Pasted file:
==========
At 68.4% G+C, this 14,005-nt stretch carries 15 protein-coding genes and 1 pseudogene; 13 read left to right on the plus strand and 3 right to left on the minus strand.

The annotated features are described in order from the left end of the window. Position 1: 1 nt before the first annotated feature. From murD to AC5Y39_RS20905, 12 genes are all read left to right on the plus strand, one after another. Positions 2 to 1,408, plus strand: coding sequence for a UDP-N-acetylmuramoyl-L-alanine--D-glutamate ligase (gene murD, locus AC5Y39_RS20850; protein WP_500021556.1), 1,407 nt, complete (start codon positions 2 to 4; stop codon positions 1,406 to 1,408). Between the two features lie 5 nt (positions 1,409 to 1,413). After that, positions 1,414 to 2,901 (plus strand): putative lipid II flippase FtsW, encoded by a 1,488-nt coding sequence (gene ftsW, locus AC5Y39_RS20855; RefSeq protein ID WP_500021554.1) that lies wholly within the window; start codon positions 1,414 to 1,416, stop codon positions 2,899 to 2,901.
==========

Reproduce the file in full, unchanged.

At 68.4% G+C, this 14,005-nt stretch carries 15 protein-coding genes and 1 pseudogene; 13 read left to right on the plus strand and 3 right to left on the minus strand.

The annotated features are described in order from the left end of the window. Position 1: 1 nt before the first annotated feature. From murD to AC5Y39_RS20905, 12 genes are all read left to right on the plus strand, one after another. Positions 2 to 1,408, plus strand: coding sequence for a UDP-N-acetylmuramoyl-L-alanine--D-glutamate ligase (gene murD, locus AC5Y39_RS20850; protein WP_500021556.1), 1,407 nt, complete (start codon positions 2 to 4; stop codon positions 1,406 to 1,408). Between the two features lie 5 nt (positions 1,409 to 1,413). After that, positions 1,414 to 2,901 (plus strand): putative lipid II flippase FtsW, encoded by a 1,488-nt coding sequence (gene ftsW, locus AC5Y39_RS20855; RefSeq protein ID WP_500021554.1) that lies wholly within the window; start codon positions 1,414 to 1,416, stop codon positions 2,899 to 2,901.